Subantarctic fur seal, Arctocephalus tropicalis
The subantarctic fur seal (Arctocephalus tropicalis) was described by John Edward Gray, in 1872, when he recovered an individual from Australia, and this was the cause of the improper name of tropicalis. This seal can be found mainly in southern areas of the Atlantic Ocean and the Indian Ocean. It has a wide range, but prefers to breed in areas that are more northern than the Antarctic fur seal, as its name indicates. Gough Island located in the South Atlantic and Ile Amsterdam located in the southern area of the Indian Ocean hold the largest populations of the subantarctic fur seal. Some breeding areas, including Marion Island in the Prince Edward Islands, overlap with Antarctic fur seal breeding areas, where the subantarctic fur seal can be distinguished by the orange coloring on its chest.
Subantarctic fur seals are generally smaller than other seals, with males weighing an average of 352.74 pounds and females weighing 110.23 pounds. The coloring of these seals depends on the sex, although variances are not substantial. Males are typically black on their back, while females tend to be light grey. However, both sexes will have dark brown underbellies and beige-orange faces and chests. Pups are born with black fur, although they lose this baby fur at around three months of age. The flippers of the subantarctic fur seal are wide and flat, and their noses are squat. These seals can live to be twenty-five years old.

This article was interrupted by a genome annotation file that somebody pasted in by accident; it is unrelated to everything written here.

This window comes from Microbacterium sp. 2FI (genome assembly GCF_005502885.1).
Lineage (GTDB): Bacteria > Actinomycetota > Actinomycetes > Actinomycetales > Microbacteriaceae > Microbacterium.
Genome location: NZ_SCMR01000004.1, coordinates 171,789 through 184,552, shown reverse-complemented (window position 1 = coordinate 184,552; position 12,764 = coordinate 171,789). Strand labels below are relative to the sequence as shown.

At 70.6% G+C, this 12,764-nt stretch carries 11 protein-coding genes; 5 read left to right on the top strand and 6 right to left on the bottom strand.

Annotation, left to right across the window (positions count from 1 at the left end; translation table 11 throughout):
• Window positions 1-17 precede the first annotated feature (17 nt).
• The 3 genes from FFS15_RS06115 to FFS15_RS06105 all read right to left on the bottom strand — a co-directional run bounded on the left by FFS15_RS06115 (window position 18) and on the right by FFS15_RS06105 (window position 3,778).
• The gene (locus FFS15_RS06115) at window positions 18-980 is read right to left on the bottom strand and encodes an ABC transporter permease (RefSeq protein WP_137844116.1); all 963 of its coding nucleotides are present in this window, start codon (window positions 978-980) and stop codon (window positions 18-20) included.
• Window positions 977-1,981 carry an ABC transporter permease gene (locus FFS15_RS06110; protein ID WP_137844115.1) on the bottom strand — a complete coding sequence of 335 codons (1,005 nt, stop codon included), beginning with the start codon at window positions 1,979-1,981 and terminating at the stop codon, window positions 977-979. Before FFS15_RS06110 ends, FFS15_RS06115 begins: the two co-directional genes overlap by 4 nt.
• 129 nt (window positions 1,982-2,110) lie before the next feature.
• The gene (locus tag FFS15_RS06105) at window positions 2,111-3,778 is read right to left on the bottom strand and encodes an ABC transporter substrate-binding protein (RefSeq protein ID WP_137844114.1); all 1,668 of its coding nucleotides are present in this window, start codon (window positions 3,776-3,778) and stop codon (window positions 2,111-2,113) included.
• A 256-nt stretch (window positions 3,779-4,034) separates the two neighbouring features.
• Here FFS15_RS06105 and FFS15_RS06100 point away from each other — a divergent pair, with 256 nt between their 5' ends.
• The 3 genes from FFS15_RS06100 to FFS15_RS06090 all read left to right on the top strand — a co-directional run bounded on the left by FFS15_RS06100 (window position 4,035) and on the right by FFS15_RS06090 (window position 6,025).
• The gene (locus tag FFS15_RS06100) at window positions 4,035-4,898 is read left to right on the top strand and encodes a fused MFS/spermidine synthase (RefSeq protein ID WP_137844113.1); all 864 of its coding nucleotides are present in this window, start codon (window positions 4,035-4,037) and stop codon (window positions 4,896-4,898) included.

It is thought that the current number of wild subantarctic fur seals alive today, approximately 300,000, is far less than when they were first discovered. This is due to excessive pelt hunting conducted throughout the nineteenth century. One population is even endangered on Heard Island. Fortunately, subantarctic fur seals are recovering quickly, and are protected by the Convention for the Conservation of Antarctic Seals. Genetic diversity among the seals allows for increased breeding capabilities. The subantarctic fur has conservation status of “Least Concern” on the IUCN Red List.
Image Caption: This picture was taken in Possession Island (Crozet Archipelago) at the site named “the elephant seal pool”. This picture was taken in December 2002 by Nicolas Servera. You can see a male of the subantarctic fur seal (Arctocephalus tropicalis) resting on a rock and scraping his head with his hind leg. Credit: Nicolas Servera/Wikipedia(CC BY-SA 3.0)